18. The (best/worst) spectator sport of all is _______________.
19. One kind of music I really detest is _______________.
20. _______________ is the (best/worst) restaurant I’ve ever tried.
21. My favourite newspaper is _______________.
22. _______________ is the most practical computer for my needs.
23. My favourite musician is _______________.
24. The very (best/worst) film I have ever seen is _______________.
25. _______________ is my favourite holiday spot.
26. _______________ is my best subject this term.
27. The radio station I prefer is _______________.
28. _______________ is the best teacher I’ve ever had.
29. The political leader I most admire is _______________.
30. _______________ is my favourite city.
Process in Writing: Guidelines
Follow at least some ojthese steps in developing your essay through examples (your teacher may suggest which ones).
1. Choose a topic you think you like, and try it out through brainstorming or freewriting. Do you have something to say? Can you supply examples? If not, try another topic.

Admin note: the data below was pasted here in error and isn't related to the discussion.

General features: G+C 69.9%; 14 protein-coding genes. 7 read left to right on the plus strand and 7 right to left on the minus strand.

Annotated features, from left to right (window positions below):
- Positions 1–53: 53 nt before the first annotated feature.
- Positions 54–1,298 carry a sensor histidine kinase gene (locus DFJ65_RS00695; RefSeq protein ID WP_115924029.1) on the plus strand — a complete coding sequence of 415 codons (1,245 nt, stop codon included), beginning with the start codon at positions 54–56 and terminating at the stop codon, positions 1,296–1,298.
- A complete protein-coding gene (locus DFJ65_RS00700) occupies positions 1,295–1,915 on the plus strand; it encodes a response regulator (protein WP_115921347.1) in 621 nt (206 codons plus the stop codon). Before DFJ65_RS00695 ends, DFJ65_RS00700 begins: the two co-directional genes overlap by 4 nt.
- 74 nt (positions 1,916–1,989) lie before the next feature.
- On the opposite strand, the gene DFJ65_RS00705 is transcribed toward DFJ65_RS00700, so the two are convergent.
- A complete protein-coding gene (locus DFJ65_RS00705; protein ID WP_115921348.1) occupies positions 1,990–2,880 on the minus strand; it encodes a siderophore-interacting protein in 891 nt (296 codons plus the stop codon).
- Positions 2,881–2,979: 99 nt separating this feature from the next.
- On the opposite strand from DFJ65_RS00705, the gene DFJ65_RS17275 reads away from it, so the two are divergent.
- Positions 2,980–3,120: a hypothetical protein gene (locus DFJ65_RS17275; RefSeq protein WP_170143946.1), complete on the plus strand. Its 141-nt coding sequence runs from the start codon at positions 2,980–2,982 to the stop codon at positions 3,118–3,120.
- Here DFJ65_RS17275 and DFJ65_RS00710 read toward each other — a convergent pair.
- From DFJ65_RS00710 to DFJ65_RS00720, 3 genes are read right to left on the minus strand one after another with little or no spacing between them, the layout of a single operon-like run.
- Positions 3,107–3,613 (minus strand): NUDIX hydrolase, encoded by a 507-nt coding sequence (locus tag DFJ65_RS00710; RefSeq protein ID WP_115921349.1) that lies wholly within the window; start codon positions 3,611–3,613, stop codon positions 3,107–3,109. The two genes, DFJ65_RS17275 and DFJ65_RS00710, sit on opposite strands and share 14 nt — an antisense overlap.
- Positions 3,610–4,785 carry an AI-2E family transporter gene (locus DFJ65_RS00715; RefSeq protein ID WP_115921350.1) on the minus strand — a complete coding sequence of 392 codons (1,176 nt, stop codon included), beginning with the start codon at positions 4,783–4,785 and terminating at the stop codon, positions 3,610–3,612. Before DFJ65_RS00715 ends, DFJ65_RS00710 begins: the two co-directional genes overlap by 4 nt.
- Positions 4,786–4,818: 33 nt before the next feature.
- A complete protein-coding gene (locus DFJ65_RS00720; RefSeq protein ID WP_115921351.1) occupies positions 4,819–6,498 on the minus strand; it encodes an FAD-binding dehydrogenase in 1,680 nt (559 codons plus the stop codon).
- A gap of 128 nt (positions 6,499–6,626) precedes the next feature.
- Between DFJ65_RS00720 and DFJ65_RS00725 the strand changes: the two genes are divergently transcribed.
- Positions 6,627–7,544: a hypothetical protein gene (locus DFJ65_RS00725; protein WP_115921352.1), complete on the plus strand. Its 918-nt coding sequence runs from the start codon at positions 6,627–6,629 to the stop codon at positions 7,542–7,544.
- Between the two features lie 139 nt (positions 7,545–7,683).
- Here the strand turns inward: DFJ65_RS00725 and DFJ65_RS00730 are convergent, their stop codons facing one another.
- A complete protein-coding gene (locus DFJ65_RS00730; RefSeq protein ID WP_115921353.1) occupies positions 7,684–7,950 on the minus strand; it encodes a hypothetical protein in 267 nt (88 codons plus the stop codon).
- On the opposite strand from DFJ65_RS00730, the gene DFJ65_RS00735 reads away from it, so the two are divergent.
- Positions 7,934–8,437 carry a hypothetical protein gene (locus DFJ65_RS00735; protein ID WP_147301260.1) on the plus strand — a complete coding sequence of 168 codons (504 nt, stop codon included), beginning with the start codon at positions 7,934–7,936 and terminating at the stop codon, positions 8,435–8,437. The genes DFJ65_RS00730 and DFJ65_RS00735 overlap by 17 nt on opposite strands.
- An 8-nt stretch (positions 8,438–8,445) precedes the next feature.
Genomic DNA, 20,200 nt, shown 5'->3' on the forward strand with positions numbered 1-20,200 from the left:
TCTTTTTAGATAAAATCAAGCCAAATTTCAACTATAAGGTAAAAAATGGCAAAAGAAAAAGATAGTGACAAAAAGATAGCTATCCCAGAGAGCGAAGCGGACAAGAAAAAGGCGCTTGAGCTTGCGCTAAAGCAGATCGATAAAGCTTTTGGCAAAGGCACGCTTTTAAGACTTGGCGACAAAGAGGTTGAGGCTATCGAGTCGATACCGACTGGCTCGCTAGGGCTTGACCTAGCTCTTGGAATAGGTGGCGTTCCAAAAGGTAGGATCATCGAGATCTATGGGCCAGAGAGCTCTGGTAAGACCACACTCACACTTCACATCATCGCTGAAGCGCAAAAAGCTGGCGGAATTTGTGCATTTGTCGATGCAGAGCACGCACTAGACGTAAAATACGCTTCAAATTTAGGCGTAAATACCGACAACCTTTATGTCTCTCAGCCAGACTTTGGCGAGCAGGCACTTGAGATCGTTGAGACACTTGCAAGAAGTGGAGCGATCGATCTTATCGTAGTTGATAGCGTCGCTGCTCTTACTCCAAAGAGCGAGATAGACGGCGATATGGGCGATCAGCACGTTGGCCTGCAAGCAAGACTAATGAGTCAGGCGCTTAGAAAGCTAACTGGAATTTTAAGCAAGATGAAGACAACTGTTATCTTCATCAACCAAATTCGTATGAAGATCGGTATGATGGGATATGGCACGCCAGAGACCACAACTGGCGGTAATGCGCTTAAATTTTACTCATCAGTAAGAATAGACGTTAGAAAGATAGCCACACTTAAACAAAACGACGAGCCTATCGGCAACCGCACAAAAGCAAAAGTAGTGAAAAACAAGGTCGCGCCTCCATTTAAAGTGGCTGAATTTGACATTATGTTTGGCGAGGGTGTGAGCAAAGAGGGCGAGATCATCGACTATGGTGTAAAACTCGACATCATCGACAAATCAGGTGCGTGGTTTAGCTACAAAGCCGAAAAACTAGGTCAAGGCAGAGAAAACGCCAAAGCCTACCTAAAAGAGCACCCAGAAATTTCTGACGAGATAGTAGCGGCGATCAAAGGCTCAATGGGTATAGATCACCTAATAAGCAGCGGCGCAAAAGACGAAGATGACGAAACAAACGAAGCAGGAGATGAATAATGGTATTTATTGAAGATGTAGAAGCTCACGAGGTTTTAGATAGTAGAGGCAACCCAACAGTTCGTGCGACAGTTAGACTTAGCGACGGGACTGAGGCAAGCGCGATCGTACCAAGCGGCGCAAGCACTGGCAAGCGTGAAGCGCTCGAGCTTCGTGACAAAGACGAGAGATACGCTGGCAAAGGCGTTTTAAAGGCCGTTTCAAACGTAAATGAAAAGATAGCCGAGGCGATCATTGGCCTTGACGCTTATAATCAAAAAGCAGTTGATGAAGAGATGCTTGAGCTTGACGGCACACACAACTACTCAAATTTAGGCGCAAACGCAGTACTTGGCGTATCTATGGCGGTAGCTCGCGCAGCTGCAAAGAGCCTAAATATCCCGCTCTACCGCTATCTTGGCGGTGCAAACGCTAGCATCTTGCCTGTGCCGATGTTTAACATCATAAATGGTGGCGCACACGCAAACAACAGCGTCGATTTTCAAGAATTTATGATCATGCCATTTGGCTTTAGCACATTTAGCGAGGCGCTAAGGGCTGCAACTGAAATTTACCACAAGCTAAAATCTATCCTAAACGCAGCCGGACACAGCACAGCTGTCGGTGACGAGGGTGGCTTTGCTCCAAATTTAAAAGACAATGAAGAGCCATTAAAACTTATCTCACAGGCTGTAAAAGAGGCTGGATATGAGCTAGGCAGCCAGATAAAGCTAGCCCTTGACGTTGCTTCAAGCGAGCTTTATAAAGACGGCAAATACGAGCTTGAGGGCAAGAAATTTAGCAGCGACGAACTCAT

2. Visualize your audience: What level of language, what TONE, what examples, will communicate with this person or persons?
3. Do a rapid “discovery draft,” leave extra white-space. Do not stop now to fix things like spelling and grammar; just get the material down with pen or keyboard.
4. The next day, look this draft over. Are there enough examples? Or: Is your one long example explained in depth? If not, add more. Does each example support your main point? If not, revise. Are examples in order of increasing importance? If not, consider rearranging to build a climax.
5. Check your second draft for TRANSITIONS, and add if necessary. Test your prose by reading aloud, then revise awkward or unclear passages. Now reach for the dictionary and a grammar book(buttons, menus or tools) if you need them.
6. Proofread your final copy slowly, word by word (if your eyes move too fast, they will “see” what should be there, not necessarily what is there).
You have to make a decision about something, or you are thinking through a problem. You are alone, thinking about your decision or problem. You are trying to decide what to do to solve your problem. Present your thoughts as a soliloquy. Make it seem as if your mind is speaking.